Thursday, April 24, 2008
I discovered Jacqueline Wilson a few years back, on a lunchbreak spent trailing Waterstone’s at the corner of Fleet Street near Blackfriars Bridge. Secrets had just come out and because you can judge a book by its cover, I decided to buy it. I was so taken, I used to sneak it under my desk so that I could read a bit further , sheltered by the open laptop and the knowledge that my manager had popped out for coffee. It is a known fact that children’s authors are particularly good in the UK, and that Jacqueline was Children’s Laureate in 2005-2007. But even among a flurry of talented authors, she remains head and shoulders above the rest. She is real, un-sentimental, comical and dramatic; her stories aren’t tear-jerkers, nor are they pointless fantasy romps with Tolkien-esque pretensions (and just as deadly tedious). She is more engaging than Lewis Carrol, her world more fascinating than over-rated Narnia, her characters so memorable I remember all of them and I never ever re-read books. I am particularly fond of Vicky Angel, an exceptional exploration of bereavement, The Illustrated Mum, a fabulous analysis of mother-daughter love, and Girls Under Pressure, a sensitive, comical analysis of thin and fat issues. My Sister Jodie which I have just finished reading and is currently still sitting on my bedside table, is another gem.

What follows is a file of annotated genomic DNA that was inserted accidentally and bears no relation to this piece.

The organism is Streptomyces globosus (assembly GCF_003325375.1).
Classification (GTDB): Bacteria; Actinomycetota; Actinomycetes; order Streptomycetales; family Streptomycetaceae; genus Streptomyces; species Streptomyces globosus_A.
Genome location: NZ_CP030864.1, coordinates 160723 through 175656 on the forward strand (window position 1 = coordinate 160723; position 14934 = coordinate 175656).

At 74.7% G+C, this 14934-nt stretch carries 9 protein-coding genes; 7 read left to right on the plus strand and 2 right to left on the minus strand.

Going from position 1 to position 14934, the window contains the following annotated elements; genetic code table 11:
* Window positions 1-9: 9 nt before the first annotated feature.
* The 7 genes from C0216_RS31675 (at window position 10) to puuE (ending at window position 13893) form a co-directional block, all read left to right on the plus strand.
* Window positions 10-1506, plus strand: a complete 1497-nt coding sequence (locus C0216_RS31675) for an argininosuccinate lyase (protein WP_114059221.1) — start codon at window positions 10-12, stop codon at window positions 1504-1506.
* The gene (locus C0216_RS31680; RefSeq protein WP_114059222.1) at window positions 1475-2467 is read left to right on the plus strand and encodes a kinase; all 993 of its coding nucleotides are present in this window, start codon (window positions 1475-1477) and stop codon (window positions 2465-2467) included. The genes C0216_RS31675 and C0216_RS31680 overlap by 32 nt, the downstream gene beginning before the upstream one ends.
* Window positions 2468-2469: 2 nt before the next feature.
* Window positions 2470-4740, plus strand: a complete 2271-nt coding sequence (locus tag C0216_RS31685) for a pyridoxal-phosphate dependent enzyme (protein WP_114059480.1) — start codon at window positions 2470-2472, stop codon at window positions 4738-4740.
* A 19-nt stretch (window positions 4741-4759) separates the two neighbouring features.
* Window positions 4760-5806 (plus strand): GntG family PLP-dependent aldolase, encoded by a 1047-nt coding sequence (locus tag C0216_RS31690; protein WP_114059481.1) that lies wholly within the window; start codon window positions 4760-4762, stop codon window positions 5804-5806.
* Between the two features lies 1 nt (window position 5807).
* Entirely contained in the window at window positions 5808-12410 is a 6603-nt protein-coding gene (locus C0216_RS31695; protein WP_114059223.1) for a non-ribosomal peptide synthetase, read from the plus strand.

‘The teachers stood in a sober line, gripping their hymn books. Jed was there too, in an old donkey jacket because it was clearly the only dark garment he possessed. His head was bowed. He looked white and watery-eyed. He could have been grief-stricken, but then again he might simply be suffering from a hangover.’